Assistant Professor

Maged Goubran

PhD, University of Western Ontario

Sunnybrook Health Sciences Centre
2075 Bayview Ave., Room M6 176, Toronto, Ontario Canada M4N 3M5
Research Interests
Biomedical Imaging, Data Science and Computational Biology, Deep Learning and Artificial Intelligence, Image-Guided Therapy and Device Development, Neuroscience


  • Postdoctoral fellow, Radiology / Neuroscience, Stanford University
  • Research scholar, Neurology, McGill University
  • PhD, Biomedical Engineering (Imaging), Western University

At a Glance

  • Computational neuroscience
  • Machine learning/artificial intelligence
  • Histopathology & tissue clearing
  • Brain networks & connectomics
  • Neuromodulation

Short Bio

Dr. Goubran is a Scientist in the Hurvitz Brain Sciences research program & Physical Sciences platform at the Sunnybrook Research Institute, and Assistant Professor in the Department of Medical Biophysics at the University of Toronto. He earned his PhD in Biomedical Engineering with a specialization in Medical Imaging at the Robarts Research Institute at Western University. He then went on to pursue his postdoctoral training at the Department of Radiology and the Neuroscience Program at Stanford University. His work combines translational and basic science research, with the overarching aim of developing novel computational and imaging tools to probe and predict circuit alterations in neurological disorders, including Alzheimer’s disease, stroke and traumatic brain injury.

Research Synopsis

Dr. Goubran’s research interests combine translational and basic science research. He aims to develop novel computational, machine learning and imaging tools for interrogating brain circuits across resolution scales and modelling brain pathology. He is particularly interested in studying the underlying mechanisms and pathways behind disease progression of neurological and cerebrovascular disorders that involve disruption of neural circuits, including Alzheimer’s disease (AD) and stroke.

As part of his postdoctoral fellowship at Stanford University, Dr. Goubran developed a computational pipeline for investigating connectome dynamics in 3D cleared tissue and MRI in animal models, working with the pioneers of tissue clearing and optogenetics. His tools are being used by many collaborating labs internationally. At Sunnybrook, he has been developing and using artificial intelligence (AI) techniques for improved structural and lesion segmentation in populations with extensive brain atrophy. He is also working on creating diagnostic models of neurogenerative diseases from rich imaging and clinical data to aid in the great challenge of early and accurate diagnosis.

Dr. Goubran’s research focus includes multi-parametric and morphological analysis of the hippocampus and its subregions in AD. He is interested in studying human hippocampal circuit remodelling and developing imaging approaches to help predict hippocampal subregion pathology from in vivo imaging. Understanding how cellular and structural changes occur in the connected regions to the ischemic core in stroke is important for developing targeted therapies. Dr. Goubran is applying advanced diffusion and functional imaging, in combination with computational methods in preclinical models, to investigate the spatiotemporal effects of stroke on remote connected areas. Another line of his research focuses on modelling stroke outcomes with AI, to predict who will have cognitive and motor impairments.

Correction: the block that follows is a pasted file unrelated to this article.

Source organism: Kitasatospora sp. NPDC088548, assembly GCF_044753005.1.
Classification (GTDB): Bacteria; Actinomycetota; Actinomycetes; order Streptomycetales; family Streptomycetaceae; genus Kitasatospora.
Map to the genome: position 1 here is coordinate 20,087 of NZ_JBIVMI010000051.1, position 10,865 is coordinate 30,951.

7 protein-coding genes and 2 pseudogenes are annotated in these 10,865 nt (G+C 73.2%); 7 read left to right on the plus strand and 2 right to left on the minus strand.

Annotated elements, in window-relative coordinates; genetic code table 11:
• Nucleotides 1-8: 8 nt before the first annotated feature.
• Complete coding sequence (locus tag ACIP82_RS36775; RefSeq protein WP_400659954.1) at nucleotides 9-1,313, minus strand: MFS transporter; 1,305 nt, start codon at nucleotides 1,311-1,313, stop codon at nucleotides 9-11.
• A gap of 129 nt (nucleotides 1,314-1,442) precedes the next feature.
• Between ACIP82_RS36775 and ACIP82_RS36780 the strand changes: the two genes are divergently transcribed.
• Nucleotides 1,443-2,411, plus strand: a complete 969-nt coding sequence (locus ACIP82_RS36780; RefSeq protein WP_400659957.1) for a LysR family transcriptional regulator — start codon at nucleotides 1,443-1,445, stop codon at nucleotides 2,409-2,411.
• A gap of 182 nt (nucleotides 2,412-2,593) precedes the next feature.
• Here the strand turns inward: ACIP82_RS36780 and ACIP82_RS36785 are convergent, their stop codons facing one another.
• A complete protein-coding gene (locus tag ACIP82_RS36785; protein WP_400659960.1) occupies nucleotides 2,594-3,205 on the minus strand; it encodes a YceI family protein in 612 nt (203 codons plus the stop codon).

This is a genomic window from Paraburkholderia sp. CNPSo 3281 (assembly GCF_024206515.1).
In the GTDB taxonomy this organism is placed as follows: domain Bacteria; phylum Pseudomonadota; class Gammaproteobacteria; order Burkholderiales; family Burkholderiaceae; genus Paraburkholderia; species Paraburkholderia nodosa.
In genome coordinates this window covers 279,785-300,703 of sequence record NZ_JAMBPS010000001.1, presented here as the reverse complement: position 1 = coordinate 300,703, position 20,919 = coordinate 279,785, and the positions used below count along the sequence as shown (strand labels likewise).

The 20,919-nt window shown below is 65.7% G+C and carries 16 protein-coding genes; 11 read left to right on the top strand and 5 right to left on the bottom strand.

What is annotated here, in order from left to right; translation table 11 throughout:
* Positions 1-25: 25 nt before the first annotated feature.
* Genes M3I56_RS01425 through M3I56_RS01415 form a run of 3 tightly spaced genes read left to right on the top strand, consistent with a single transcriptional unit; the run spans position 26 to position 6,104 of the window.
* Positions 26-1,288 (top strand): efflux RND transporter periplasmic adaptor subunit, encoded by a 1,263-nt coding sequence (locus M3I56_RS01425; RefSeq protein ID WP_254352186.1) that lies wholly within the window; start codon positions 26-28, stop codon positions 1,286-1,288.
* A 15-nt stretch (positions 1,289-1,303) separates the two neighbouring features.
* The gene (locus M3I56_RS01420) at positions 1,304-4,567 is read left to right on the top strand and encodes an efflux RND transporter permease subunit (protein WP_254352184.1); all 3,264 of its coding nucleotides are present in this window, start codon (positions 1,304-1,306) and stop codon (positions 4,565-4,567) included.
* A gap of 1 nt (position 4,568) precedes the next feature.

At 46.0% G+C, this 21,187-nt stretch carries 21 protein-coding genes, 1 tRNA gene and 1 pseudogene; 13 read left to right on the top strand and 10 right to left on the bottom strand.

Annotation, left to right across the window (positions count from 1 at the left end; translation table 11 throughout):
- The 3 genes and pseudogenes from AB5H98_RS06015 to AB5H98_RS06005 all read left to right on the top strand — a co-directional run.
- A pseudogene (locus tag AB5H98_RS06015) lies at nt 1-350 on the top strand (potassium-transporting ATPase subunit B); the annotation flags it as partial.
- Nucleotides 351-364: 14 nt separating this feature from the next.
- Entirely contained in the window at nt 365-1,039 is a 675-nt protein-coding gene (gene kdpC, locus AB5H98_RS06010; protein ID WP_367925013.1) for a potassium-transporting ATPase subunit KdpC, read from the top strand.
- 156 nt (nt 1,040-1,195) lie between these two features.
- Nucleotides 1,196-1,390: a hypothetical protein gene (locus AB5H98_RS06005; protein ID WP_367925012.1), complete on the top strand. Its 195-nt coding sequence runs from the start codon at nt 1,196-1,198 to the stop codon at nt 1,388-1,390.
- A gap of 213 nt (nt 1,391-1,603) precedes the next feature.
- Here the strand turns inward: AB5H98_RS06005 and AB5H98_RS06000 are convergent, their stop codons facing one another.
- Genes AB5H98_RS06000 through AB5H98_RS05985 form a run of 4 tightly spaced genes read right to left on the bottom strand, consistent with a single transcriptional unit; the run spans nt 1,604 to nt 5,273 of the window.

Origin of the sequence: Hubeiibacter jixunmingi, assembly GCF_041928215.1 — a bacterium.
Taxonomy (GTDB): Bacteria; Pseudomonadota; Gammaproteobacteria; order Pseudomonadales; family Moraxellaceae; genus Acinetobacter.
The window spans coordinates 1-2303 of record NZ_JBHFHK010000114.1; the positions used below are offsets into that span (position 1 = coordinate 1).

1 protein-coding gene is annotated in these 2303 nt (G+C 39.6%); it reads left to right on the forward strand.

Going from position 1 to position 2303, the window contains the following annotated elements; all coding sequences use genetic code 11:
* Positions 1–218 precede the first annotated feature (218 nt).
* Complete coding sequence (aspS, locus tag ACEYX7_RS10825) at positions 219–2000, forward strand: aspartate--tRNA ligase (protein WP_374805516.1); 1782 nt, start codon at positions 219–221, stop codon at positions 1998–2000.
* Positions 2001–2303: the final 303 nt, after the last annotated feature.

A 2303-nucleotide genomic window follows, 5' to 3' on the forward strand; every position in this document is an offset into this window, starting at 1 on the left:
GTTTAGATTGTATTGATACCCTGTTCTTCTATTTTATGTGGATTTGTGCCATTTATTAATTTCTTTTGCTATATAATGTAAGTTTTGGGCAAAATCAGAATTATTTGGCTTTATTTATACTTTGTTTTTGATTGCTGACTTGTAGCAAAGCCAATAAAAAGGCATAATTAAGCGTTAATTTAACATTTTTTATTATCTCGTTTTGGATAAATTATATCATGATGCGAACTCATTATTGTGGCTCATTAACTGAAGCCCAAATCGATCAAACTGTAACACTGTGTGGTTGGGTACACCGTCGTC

Recent Publications

  1. Goubran, M., Leuze, C., Hsueh, B., Aswendt, M., Ye, L., Tian, Q., Cheng, M.Y., Crow, A., Steinberg, G.K., McNab, J.A., Deisseroth, K., and Zeineh, M. “Multimodal image registration and connectivity analysis for integration of connectomic data from microscopy to MRI.” Nature Communications. 2019. In-Press. doi:10.1038/s41467-019-13374-0. Epub ahead of print.
  2. Goubran M, Ntiri E, Akhavein H, Holmes M, Nestor S, Ramirez J, Adamo S, Gao F, Ozzoude M, Scott C, Martel A, Swardfager W, Masellis M, Swartz R, MacIntosh B and Black SE. Hippocampal segmentation for atrophied brains using three-dimensional convolutional neural networks. Hum Brain Mapp. 2019. In-Press. doi: 10.1002/hbm.24811. Epub ahead of print.
  3. Parivash S, Goubran M, Rezaii P, Bian W, Boldt B, Do Huy, Douglas D, Wilson E, Mitchell L, Parekh M, Anderson S, Grant G and Zeineh M. Longitudinal changes in hippocampal subfield volume associated with collegiate football. J Neurotrauma. 2019 Jun 17. doi: 10.1089/neu.2018.6357. Epub ahead of print.
  4. Federau C, Goubran M, Rosenberg J, Henderson J, Halpern CH, Santini V, Wintermark M, Butts Pauly K and Ghanouni P. Transcranial MRI-guided high-intensity focused ultrasound for treatment of essential tremor: Definition of an optimal lesion size, socalization, and thermal dose. J Magn Reson Imaging. 2018 Jul;48(1):58–65. doi: 10.1002/jmri.25878. Epub 2017 Oct 27.
  5. Goubran M, Bernhardt B, Cantor-Rivera D, Lau JC, Blinston C, Hammond R, de Ribaupierre S, Burneo J, Mirsattari S, Steven D, Parrent A, Bernasconi A, Bernasconi N, Peters T and Khan AR. In-vivo MRI signatures of hippocampal subfield pathology in intractable epilepsy. Hum Brain Mapp. 2016 Mar;37(3):1103–19. doi: 10.1002/hbm.23090. Epub 2015 Dec 17.
  6. Goubran M, Hammond R, de Ribaupierre S, Burneo J, Mirsattari S, Steven D, Parrent A, Peters T and Khan AR. Magnetic Resonance Imaging and histology correlation in the neocortex of temporal lobe epilepsy. Ann Neurol. 2015 Feb;77(2):237–50. doi: 10.1002/ana.24318. Epub 2014 Dec 17.

Graduate Students

Ahmadreza Attarpour
Lyndon Boone
Edward Ntiri
Mathew Rozak